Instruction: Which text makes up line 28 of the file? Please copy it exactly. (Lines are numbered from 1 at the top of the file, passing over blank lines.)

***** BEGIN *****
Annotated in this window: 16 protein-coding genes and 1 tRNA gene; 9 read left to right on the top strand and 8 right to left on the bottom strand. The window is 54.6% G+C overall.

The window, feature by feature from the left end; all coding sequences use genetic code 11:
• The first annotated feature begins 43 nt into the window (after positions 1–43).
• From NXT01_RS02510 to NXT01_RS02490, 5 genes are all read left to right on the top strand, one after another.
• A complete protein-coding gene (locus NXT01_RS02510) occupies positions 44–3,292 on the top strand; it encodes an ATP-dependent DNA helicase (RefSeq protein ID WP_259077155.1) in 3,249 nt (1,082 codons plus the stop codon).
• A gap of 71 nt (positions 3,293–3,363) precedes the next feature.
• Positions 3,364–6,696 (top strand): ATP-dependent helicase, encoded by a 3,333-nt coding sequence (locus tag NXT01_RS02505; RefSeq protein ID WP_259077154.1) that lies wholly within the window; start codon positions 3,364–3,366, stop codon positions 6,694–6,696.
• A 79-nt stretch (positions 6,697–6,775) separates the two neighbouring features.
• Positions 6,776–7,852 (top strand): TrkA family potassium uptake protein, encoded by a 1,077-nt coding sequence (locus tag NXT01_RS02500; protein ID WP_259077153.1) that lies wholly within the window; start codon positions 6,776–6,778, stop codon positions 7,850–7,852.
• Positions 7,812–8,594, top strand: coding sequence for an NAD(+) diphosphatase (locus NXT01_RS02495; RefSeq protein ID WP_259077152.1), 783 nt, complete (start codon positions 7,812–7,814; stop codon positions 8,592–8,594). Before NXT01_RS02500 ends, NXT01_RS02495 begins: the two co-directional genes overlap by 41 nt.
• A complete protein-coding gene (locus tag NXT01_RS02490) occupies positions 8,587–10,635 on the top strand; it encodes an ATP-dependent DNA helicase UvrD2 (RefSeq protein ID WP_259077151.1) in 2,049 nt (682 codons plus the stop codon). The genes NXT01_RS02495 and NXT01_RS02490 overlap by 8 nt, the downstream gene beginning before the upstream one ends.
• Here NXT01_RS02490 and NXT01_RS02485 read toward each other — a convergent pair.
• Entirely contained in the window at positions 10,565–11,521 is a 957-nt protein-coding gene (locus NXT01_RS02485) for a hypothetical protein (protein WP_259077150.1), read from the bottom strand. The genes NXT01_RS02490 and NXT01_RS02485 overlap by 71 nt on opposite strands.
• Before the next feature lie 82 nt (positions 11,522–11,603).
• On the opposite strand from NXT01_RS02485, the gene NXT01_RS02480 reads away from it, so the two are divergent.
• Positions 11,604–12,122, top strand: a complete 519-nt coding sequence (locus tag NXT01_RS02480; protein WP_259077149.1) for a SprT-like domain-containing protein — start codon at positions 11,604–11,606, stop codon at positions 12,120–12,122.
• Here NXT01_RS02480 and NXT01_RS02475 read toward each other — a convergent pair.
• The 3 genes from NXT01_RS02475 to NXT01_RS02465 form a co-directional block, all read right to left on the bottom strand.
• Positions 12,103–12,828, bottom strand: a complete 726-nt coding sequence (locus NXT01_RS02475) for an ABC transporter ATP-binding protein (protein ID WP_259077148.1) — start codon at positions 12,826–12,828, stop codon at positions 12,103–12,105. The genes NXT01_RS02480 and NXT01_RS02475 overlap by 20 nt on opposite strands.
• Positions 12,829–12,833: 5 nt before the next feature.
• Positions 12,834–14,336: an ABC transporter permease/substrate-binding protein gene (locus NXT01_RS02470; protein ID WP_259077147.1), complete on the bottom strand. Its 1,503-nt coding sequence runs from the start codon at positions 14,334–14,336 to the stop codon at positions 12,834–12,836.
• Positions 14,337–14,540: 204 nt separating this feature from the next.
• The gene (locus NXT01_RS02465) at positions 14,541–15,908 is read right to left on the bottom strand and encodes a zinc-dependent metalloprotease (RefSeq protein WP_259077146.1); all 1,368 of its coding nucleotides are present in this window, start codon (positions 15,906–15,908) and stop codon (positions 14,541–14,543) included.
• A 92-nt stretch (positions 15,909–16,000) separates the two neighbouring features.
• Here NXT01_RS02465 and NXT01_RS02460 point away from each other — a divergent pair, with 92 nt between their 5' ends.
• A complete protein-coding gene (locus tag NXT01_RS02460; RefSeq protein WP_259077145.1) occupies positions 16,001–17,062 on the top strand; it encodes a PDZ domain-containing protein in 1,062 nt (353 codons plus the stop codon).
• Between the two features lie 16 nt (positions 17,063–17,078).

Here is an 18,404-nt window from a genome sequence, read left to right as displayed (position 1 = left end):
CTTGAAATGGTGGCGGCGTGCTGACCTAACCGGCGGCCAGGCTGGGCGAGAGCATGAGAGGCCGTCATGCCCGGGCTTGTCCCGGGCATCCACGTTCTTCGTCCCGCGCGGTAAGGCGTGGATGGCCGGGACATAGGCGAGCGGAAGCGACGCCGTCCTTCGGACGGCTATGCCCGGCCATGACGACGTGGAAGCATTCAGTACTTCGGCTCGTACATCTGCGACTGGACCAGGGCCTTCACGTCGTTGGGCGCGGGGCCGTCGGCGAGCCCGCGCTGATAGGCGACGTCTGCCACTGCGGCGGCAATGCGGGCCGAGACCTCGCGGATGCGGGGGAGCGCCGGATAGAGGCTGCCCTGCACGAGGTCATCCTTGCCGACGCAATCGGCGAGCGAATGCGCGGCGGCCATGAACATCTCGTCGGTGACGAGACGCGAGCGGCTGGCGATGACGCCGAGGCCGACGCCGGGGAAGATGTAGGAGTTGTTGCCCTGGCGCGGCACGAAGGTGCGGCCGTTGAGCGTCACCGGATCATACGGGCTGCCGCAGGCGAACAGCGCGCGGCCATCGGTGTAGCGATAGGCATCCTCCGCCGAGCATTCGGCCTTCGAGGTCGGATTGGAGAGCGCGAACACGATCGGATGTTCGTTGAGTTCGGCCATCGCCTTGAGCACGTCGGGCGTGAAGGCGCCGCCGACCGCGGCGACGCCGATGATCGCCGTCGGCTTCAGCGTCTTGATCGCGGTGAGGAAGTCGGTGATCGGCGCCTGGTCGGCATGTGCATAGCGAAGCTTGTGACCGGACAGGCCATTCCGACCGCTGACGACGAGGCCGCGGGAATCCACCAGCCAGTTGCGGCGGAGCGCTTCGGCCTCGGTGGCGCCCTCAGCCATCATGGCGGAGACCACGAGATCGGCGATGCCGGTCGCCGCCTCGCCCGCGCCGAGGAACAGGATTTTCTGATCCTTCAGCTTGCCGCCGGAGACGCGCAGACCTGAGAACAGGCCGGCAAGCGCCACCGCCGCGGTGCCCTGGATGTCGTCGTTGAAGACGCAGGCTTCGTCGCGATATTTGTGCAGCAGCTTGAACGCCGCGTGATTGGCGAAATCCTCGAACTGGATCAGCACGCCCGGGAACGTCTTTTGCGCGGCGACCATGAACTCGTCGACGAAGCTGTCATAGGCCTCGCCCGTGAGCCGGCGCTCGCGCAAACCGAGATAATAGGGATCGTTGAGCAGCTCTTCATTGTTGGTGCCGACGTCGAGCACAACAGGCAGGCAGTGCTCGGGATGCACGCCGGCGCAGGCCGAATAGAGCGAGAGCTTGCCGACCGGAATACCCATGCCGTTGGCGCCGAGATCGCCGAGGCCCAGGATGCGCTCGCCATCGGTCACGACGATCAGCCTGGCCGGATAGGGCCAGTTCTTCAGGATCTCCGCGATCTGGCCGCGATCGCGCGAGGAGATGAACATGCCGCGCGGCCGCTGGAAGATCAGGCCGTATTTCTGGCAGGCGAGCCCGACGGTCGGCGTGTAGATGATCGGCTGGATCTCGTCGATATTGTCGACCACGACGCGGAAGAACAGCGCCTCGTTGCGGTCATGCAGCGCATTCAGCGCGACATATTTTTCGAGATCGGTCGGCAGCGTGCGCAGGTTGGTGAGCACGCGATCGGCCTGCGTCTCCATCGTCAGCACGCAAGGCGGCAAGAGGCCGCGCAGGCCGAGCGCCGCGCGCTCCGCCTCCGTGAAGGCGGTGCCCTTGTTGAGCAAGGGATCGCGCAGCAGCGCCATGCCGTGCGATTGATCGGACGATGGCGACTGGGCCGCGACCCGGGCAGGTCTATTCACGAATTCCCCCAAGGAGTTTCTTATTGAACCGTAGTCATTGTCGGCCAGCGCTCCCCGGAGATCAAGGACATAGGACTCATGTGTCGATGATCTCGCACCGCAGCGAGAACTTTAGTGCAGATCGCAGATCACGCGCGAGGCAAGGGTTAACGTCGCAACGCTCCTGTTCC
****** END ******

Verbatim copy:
Here is an 18,404-nt window from a genome sequence, read left to right as displayed (position 1 = left end):